Hossam Taleb Yaacoub, a 24-year-old Lebanese-Swedish dual citizen who was arrested on July 7, 2012, admitted in court to being a member of Hezbollah. He denied that he was going to carry out any attacks on Israeli tourists in Cyprus, although he admitted to targeting locations and acting as a courier for Hezbollah. Yaacoub admitted he had been tasked with "recording flight arrivals and bus routes of Israeli tourists and checking out a hospital parking lot." He also stated that he had carried out other operations for Hezbollah in other countries in Europe, including the Netherlands, France and Turkey.
Over the last several weeks, Turkish authorities carried out raids across the country against suspected members of The Revolutionary People's Liberation Party–Front (DHKP-C). The Turkish government believes that DHKP-C was responsible for the United States embassy bomb attack on February 1. The terrorist organization also stated that it wanted the United States (US) Patriot missiles removed from Turkey. DHKP-C is also thought to be behind a number of attacks on Turkish police stations over the last six months. The police additionally targeted members of the Revolutionary Civil Servant Movement, a political group who they believe to have links with the DHKP-C.
On February 23, Palestinian prisoner Arafat Jaradat, aged 30, died while in custody in an Israeli prison. He had been arrested for throwing a stone which injured an Israeli citizen. Palestinian sources reported that he had been tortured while in prison prior to his death. The autopsy showed that he had suffered two broken ribs and had incurred sever bruising. The Israeli authorities believe this was done while he was being resuscitated. The armed wing of the Fatah movement, the Al-Aqsa Martyrs Brigades, has declared that the incident will not go unpunished. In a statement the group said, "This horrific crime will not go unpunished and we promise the Zionist occupation that we will respond to this crime." In all probability there will likely be an increase in rocket attacks similar to the one reported on February 26, shattering a three month truce. Palestinian militants will also look to kidnap either an Israeli citizen or a member of the Israeli military in retribution for Jaradat's death.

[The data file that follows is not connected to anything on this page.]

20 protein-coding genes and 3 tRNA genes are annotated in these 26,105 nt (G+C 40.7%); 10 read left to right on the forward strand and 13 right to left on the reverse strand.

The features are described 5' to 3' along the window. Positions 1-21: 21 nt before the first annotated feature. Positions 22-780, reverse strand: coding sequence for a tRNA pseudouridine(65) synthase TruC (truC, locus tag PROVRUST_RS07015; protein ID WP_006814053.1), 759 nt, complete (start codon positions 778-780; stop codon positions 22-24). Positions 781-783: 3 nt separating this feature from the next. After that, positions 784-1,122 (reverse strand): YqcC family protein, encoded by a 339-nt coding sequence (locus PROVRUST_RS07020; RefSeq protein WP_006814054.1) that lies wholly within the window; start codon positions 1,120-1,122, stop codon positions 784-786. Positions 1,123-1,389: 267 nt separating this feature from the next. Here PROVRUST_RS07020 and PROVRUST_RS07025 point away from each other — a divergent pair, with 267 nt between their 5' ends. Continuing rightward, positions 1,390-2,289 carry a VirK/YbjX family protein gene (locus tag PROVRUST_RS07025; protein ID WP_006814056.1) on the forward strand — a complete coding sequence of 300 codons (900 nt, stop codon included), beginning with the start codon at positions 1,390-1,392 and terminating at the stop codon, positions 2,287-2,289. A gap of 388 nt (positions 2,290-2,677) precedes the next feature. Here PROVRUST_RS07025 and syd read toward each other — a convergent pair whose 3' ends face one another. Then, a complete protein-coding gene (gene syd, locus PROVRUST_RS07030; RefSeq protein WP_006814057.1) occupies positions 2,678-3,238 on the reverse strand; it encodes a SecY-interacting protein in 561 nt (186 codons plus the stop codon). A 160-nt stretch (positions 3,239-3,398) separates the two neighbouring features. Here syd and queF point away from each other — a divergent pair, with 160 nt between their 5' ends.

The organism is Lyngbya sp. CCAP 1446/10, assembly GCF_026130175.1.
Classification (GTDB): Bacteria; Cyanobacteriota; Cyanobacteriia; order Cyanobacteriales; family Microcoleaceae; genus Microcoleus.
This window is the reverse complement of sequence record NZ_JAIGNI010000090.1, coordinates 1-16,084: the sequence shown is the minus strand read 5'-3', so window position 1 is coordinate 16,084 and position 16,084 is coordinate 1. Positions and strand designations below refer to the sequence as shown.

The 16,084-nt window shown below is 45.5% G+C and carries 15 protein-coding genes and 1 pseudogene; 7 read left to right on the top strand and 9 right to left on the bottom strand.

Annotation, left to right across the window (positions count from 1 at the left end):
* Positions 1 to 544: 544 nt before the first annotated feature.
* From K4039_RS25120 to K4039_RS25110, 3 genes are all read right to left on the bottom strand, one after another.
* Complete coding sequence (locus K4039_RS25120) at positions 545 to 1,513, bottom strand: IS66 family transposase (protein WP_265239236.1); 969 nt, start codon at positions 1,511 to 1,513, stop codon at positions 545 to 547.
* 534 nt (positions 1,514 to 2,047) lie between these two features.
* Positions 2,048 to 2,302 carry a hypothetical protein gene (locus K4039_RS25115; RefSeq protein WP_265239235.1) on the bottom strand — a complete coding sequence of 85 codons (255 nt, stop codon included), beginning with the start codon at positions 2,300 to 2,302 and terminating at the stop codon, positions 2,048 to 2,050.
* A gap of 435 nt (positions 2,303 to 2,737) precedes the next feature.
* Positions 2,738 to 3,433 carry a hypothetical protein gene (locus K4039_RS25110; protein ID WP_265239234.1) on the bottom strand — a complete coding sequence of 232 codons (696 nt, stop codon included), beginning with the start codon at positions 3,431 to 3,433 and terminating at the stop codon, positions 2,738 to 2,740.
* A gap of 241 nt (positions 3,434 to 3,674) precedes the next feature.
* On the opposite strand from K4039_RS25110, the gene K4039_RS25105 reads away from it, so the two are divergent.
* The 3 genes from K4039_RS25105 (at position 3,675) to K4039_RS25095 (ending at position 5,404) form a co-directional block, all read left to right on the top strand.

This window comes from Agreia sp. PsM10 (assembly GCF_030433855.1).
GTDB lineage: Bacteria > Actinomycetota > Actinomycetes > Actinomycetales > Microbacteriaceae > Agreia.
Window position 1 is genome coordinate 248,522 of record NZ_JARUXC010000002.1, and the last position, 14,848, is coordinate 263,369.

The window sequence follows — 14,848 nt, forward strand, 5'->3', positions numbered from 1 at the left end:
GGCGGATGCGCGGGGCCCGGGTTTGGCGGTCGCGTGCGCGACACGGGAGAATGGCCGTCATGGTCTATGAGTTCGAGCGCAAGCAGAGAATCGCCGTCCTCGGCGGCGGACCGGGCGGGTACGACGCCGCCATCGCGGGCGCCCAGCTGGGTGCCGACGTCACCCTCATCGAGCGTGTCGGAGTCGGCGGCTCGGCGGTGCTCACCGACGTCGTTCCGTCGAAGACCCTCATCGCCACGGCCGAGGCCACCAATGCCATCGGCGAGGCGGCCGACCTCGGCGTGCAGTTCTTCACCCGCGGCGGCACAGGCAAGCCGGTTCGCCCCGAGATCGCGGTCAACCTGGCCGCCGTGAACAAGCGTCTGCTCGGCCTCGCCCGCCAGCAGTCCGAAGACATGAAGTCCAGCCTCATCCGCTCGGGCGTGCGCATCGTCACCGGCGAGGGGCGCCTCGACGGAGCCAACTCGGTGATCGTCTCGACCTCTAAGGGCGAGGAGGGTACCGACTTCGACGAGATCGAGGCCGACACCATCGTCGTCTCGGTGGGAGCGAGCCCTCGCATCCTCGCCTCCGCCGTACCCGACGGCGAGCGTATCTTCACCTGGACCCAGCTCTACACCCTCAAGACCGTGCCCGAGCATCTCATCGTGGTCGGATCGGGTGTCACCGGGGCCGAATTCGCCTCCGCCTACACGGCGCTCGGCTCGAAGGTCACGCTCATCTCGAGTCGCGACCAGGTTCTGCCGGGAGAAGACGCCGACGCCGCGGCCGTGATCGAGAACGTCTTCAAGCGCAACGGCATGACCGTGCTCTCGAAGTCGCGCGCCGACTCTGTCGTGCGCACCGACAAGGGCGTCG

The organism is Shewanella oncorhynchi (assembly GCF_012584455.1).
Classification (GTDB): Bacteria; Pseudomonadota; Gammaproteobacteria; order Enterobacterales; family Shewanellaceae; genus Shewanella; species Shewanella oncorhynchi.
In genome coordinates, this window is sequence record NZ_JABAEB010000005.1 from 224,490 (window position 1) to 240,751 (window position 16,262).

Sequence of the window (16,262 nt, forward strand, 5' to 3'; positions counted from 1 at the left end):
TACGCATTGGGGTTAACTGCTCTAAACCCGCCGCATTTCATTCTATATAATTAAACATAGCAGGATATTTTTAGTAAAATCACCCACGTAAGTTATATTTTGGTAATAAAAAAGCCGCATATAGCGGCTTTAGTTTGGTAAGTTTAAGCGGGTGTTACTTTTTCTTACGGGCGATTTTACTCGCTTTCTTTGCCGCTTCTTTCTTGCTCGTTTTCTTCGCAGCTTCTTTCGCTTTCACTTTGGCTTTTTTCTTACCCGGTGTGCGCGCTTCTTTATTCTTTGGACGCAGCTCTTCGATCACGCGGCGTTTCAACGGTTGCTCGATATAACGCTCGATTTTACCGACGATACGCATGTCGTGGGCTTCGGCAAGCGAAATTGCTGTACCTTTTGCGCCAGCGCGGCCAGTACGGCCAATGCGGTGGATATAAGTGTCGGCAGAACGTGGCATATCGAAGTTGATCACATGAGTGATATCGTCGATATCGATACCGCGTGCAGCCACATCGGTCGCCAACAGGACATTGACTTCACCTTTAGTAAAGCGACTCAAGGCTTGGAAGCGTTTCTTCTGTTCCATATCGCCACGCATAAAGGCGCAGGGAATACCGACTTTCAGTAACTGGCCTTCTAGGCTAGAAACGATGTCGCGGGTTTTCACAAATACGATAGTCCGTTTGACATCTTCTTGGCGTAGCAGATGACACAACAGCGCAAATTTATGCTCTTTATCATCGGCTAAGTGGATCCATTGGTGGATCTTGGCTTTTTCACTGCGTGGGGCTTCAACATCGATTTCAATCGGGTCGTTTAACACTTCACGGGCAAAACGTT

On February 24, open source outlets reported that Border Guards in northern Jordan closed the Jordanian border to Syrian refugees after arresting a Syrian woman wearing an explosive vest. The purpose of her presence in Jordan is reported to have been to carry out terrorist acts in the country. The woman has been detained and is undergoing interrogation to learn who financed her operation. According to the Jordanian press, Jordanian security authorities are aware of threats to Jordan arising from the Syrian fighting. Some Syrian groups are attempting to smuggle arms and ammunition into Jordan in order to target security institutions and forces, as well as foreign and diplomatic buildings in the country. The Syrian militant groups are reported to use women to do some of the smuggling because they are not subjected to security checks. This is a common terrorist tactic in various parts of the world. Females are seen as taboo to search and are also viewed as trustworthy.
In addition, reports indicate that a new influx of heavier weapons have been sent across the Jordan/Syria border to assist the Free Syrian Army (FSA). The weapons are believed to be from the Gulf States. The Syrian security forces could react similar to their Jordanian counterparts and attempt to stop the flow of weapons from Jordan into Syria, attack Jordan directly through conventional military strikes, or support terrorist operations inside of the Jordanian capital of Amman.